As part of the 2021 Budget back in March, the Chancellor of the Exchequer, Rishi Sunak, announced that the furlough scheme, officially called the Coronavirus Job Retention Scheme (CJRS), would officially be extended for another five months before ending in September 30. Here’s all UK firms need to know about this extension:
How the furlough scheme is continuing
For the most part during this extension, the way the furlough scheme operates will remain unchanged, with flexible and full furloughing both potential options. According to the government, assistance through the furlough scheme will be accessible where coronavirus, as well as the required measures necessary to limit and prevent its transmission, have negatively impacted employment activities.
The established categories of employees that companies are able to make claims on behalf of through the furlough scheme will not change. Up until the end of the CJRS, any staff members who have been furloughed in line with its terms will keep receiving 80 per cent of their designated earnings for any hours that they do not work. This sum will still be capped at £2,500 a month.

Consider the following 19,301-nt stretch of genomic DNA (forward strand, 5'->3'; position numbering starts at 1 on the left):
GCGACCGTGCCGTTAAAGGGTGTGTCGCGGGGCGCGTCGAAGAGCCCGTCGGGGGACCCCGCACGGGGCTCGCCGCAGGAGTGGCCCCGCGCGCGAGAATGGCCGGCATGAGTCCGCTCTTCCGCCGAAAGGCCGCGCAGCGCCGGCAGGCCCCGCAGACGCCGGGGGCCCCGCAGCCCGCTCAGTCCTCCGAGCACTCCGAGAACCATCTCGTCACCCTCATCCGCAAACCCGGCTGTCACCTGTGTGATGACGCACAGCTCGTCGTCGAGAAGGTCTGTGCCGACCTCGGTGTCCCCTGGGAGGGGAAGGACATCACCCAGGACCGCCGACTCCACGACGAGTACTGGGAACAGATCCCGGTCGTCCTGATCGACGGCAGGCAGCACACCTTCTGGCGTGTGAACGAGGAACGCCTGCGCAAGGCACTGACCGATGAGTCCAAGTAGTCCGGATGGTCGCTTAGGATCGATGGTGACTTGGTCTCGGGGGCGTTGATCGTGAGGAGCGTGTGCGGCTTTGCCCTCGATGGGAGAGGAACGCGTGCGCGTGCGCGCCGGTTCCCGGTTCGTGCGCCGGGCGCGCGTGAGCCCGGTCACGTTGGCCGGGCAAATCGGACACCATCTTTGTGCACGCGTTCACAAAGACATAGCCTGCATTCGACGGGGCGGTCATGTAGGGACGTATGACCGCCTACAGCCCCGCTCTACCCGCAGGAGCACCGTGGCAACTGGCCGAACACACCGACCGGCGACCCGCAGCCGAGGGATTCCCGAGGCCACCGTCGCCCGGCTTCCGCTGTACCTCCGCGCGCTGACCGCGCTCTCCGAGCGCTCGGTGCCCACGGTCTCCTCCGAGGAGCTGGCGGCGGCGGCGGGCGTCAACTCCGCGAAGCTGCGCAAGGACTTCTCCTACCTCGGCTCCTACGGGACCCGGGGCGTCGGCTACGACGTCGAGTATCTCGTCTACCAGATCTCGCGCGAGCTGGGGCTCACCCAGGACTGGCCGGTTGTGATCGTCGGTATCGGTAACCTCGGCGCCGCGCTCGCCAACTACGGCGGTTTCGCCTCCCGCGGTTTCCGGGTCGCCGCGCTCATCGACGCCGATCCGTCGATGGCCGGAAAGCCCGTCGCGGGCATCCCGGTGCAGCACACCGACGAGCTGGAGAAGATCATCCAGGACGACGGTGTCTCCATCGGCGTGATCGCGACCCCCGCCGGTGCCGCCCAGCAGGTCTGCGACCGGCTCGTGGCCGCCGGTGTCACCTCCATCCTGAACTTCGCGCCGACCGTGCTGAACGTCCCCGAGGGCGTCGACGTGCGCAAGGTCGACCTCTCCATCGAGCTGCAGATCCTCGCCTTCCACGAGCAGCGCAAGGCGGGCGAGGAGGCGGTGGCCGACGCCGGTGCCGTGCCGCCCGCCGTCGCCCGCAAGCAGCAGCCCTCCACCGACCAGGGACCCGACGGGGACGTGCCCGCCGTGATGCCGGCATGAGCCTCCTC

The government has also confirmed that until end of June this year, it will continue reimbursing employers for the full 80 per cent grant currently in place for any hours that staff members have not worked, which is again capped at £2,500 a month.
Important amendments to the furlough scheme firms must understand
When June ends, there will be changes to the responsibilities of employers who are benefitting from the furlough scheme. In the months of July and August, employers will need to begin contributing 10 per cent towards their workforce’s furlough payments for any hours unworked, which will rise to 20 per cent in September.
These contributions are on top of any other worker payments employers are also responsible for, such as pensions and National Insurance.
As was the case prior to the announced furlough scheme extension, employers are entitled to top up their staff member’s salaries, making up any deficit not covered by the government’s assistance through CJRS.
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